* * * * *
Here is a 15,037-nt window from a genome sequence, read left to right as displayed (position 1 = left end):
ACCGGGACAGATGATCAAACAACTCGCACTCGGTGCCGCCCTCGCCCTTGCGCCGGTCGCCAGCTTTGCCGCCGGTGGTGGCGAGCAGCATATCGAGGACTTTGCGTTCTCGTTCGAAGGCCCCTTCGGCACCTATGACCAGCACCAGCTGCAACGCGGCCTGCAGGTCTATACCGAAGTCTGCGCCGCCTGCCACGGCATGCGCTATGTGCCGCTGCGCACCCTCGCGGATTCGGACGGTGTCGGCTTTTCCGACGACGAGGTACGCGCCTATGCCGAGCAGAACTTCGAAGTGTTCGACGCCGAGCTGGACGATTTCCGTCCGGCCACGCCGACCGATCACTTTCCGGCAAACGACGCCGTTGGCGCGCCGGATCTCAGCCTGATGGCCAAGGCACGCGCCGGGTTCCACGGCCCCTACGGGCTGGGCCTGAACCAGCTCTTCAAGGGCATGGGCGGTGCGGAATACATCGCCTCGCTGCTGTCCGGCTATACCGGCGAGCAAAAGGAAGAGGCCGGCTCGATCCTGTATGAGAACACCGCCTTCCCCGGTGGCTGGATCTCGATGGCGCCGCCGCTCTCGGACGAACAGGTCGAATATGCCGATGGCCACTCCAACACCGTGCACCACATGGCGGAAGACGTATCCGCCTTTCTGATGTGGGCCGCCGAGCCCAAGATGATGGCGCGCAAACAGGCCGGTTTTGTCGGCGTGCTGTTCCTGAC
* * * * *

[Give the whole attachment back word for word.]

Here is a 15,037-nt window from a genome sequence, read left to right as displayed (position 1 = left end):
ACCGGGACAGATGATCAAACAACTCGCACTCGGTGCCGCCCTCGCCCTTGCGCCGGTCGCCAGCTTTGCCGCCGGTGGTGGCGAGCAGCATATCGAGGACTTTGCGTTCTCGTTCGAAGGCCCCTTCGGCACCTATGACCAGCACCAGCTGCAACGCGGCCTGCAGGTCTATACCGAAGTCTGCGCCGCCTGCCACGGCATGCGCTATGTGCCGCTGCGCACCCTCGCGGATTCGGACGGTGTCGGCTTTTCCGACGACGAGGTACGCGCCTATGCCGAGCAGAACTTCGAAGTGTTCGACGCCGAGCTGGACGATTTCCGTCCGGCCACGCCGACCGATCACTTTCCGGCAAACGACGCCGTTGGCGCGCCGGATCTCAGCCTGATGGCCAAGGCACGCGCCGGGTTCCACGGCCCCTACGGGCTGGGCCTGAACCAGCTCTTCAAGGGCATGGGCGGTGCGGAATACATCGCCTCGCTGCTGTCCGGCTATACCGGCGAGCAAAAGGAAGAGGCCGGCTCGATCCTGTATGAGAACACCGCCTTCCCCGGTGGCTGGATCTCGATGGCGCCGCCGCTCTCGGACGAACAGGTCGAATATGCCGATGGCCACTCCAACACCGTGCACCACATGGCGGAAGACGTATCCGCCTTTCTGATGTGGGCCGCCGAGCCCAAGATGATGGCGCGCAAACAGGCCGGTTTTGTCGGCGTGCTGTTCCTGAC